People tell me I have earned my credentials as a certified patient the hard way after almost twenty-five years. Many times I have wished I could drop my diseased body off at the laundry and pick it up the next day, fresh and clean and ready to face the world anew.
The birth of my son, Eric, in 1979 was a joyful occasion; an experience to celebrate and feel grateful. Six weeks after his birth, I could hardly pick him up. My hands were painful, hot, and so swollen I could not shut them. I frequently opened and closed my hands to try to relax the stiffness, hoping the pain would ease so I could safely pick him up, unpin his diaper, change him, and feed him.
The winter of 1979-1980 was the winter of the energy crisis, and my hands were constantly blue due to the government's request to keep thermostats as low as fifty-five degrees at night! Diagnosis was not easy. The test results did not fit into a diagnosis; I looked fine on paper! It was hard for my family to understand why I complained so much when the tests showed nothing was wrong.
Eventually, my family doctor called my condition rheumatoid arthritis. I knew that did not really fit my symptoms. His treatments were not very helpful and I continued to get worse. Friends and family urged me to go to a specialist. I resisted, but eventually, a year later, agreed to see a rheumatologist. This doctor looked at me and immediately recognized that I had a connective tissue disease called scleroderma. I had seen it described in an Arthritis Foundation brochure, but had no idea the impact the diagnosis would have on my life.
Very few people are aware of this disease now and even fewer knew of it in 1979. I often tell friends that scleroderma is a cousin of lupus, because people are much more likely to have heard of lupus.
This life-changing illness hit me in the first several years of my son's life. I was young, in my early and middle twenties. Though doctors and researchers may have more specific explanations and understandings about this disease, what I knew at the time was that I desperately hurt. I was always cold. My hands were blue, and I had ulcers on the tips of my fingers. I had terrible acid indigestion. Swallowing was painful. Breathing deeply made my chest ache. In addition, I began to frequently feel strange palpitations in my chest.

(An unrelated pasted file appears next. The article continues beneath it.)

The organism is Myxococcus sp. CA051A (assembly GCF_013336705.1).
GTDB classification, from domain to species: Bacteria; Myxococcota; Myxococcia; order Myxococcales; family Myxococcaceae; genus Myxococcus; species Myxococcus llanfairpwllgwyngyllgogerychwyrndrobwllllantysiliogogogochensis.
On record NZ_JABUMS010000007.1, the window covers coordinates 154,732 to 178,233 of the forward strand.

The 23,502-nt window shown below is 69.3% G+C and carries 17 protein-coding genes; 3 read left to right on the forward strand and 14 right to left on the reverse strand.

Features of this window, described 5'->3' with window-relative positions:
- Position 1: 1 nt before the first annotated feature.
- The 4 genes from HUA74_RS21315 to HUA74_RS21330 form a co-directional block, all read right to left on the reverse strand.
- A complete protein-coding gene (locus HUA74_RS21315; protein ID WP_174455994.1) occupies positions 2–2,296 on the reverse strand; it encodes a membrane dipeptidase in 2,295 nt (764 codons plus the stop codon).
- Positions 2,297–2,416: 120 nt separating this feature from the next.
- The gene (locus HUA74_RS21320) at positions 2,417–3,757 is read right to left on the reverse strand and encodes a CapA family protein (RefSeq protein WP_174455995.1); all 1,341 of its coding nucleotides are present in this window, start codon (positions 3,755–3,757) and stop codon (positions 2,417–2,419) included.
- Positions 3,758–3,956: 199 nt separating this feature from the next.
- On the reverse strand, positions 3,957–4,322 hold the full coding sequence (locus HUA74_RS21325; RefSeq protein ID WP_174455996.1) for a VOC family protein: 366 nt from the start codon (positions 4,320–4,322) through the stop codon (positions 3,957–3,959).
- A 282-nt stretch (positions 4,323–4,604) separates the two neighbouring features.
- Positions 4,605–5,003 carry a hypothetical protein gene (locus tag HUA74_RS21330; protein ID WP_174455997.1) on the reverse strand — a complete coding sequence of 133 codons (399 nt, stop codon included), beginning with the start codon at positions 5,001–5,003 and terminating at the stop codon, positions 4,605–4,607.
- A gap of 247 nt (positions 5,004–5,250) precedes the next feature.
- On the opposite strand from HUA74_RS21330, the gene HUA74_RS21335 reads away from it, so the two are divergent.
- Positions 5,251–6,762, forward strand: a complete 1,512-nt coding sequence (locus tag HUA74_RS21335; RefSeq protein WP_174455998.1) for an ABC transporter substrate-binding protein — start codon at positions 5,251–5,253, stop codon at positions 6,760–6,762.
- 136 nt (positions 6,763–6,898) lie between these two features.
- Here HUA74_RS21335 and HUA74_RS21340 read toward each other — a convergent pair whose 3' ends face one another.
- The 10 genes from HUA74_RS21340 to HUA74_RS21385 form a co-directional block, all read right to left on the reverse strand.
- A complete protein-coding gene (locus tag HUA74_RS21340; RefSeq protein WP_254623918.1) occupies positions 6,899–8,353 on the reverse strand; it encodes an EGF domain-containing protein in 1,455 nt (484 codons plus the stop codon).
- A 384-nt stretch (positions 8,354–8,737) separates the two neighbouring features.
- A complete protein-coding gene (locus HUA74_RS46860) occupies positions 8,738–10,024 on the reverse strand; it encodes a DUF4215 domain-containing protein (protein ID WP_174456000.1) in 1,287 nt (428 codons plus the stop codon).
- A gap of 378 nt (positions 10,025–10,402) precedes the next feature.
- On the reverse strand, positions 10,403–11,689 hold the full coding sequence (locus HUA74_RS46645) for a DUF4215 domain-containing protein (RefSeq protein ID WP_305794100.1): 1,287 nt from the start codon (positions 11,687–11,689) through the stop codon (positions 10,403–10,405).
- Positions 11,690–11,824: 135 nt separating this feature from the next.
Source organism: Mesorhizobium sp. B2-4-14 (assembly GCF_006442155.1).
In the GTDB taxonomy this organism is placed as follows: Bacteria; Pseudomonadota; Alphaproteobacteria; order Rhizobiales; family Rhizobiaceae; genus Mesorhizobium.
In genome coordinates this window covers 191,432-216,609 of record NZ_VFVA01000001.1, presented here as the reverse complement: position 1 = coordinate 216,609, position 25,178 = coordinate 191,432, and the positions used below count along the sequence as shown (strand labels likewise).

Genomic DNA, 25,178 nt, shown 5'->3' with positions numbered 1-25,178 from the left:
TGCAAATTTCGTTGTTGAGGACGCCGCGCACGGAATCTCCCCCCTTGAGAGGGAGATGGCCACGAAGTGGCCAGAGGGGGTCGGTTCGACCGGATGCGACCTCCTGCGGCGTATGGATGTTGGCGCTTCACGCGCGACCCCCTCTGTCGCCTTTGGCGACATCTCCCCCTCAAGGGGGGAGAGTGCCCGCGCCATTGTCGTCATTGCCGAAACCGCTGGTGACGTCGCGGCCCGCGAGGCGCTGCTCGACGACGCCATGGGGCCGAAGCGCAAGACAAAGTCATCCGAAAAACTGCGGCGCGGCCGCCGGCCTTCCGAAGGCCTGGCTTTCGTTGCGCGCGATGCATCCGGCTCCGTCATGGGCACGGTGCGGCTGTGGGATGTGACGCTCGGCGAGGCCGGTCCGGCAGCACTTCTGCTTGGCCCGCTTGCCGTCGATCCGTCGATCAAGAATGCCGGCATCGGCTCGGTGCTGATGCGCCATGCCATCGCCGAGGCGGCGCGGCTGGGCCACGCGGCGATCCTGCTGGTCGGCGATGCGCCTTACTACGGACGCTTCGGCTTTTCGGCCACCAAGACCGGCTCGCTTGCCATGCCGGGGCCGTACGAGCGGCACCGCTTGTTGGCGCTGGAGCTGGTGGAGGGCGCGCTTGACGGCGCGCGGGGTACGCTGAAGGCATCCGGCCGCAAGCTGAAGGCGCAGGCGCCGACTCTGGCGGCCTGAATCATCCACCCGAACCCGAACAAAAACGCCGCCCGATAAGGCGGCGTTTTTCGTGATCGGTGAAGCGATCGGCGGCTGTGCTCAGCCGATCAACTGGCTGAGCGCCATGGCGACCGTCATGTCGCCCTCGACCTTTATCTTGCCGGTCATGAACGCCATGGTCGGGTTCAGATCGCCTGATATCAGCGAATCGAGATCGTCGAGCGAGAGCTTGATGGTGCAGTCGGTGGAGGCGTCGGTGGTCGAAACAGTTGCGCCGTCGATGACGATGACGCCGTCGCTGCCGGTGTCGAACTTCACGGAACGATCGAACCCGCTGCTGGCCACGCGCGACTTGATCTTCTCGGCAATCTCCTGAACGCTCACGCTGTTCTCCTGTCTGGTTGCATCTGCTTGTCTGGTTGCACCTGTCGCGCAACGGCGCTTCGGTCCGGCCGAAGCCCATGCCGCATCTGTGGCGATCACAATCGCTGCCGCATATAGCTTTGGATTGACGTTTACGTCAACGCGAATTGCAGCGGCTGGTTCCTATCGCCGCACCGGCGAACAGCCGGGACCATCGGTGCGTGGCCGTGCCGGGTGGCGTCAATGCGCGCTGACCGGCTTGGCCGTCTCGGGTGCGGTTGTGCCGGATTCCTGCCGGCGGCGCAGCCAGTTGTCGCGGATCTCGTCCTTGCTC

Eventually, I blacked out at home, and my family called the emergency squad to take me to the emergency room. Six weeks later, after confirming that my heart did not reliably conduct the electrical impulse to cause my heart to beat, I had surgery to implant a cardiac pacemaker. That was the beginning of some life-threatening events that still happen occasionally. I am absolutely dependent on my pacemaker: if it does not beat, my heart does not beat.
Today, I still have diffuse scleroderma, although it is not progressing, and its residual damage. Now more than twenty years later, I still have aches and pains, tire easily and take naps, and require visits to six or seven specialists. I take twelve different prescriptions, give or take a few depending on the day, and I still take a nap on most days. Most of my organ systems have been affected, including heart, lungs, gastrointestinal tract including Barrett's esophagus, endocrine disorders (thyroiditis and early menopause), Sjögren's, Raynaud's phenomenon, depression, and some skin involvement.
With the help and encouragement of friends and family, I have been a mother for twenty-four years and a wife for twenty-seven years. I completed my Master's degree in counseling in 1996 and now work at my church counseling on a very part-time basis. With a lot of help from my friends, I made a choice along with my husband and son to find opportunity hidden within the crisis of my illness. We found friends, family, and faith that we may not have discovered had scleroderma not happened. We found inner strength and capabilities we could not have imagined.
I certainly never expected to write a book! Along with my husband, who suffers from a pituitary tumor and complicating endocrine disorders, I have written Living Better: Every Patient's Guide to Living with Illness.
Scleroderma is life changing! I encourage each of my fellow scleroderma friends to take one day at a time, learn as much as you can about your illness, seek the best medical care you can, and take the best possible care of yourself each and every day.
New Email: [email protected]
Story posted 11-15-00
Story edited 7-17-03 SLE
Story Edited 8-4-03 JTD/V1
New Email posted 07-20-06 SLE
New Email posted 05-12-09 SLE
Story Artist: Shelley Ensz
Story Editor V1: Judith Devlin
Cardiac (Heart) Involvement
The story on this page is featured in the top-notch Voices of Scleroderma Volume 1 which features articles by top scleroderma experts, including Dr. Joseph Korn, as well as 100 true patient and caregiver stories from this website! The book delivers excellent information and support for scleroderma patients and caregivers. It's a great way to inform family and friends about scleroderma, too!
SCLERO.ORG was the world's leading nonprofit for trustworthy research, support, education and awareness for scleroderma and related illnesses from 1998 to 2021. It was a grassroots movement from the original Scleroderma from A to Z web site, which was founded by Shelley Ensz. We were a 501(c)(3) U.S.-based public charitable foundation. We closed this web site and our nonprofit agency in April 2021.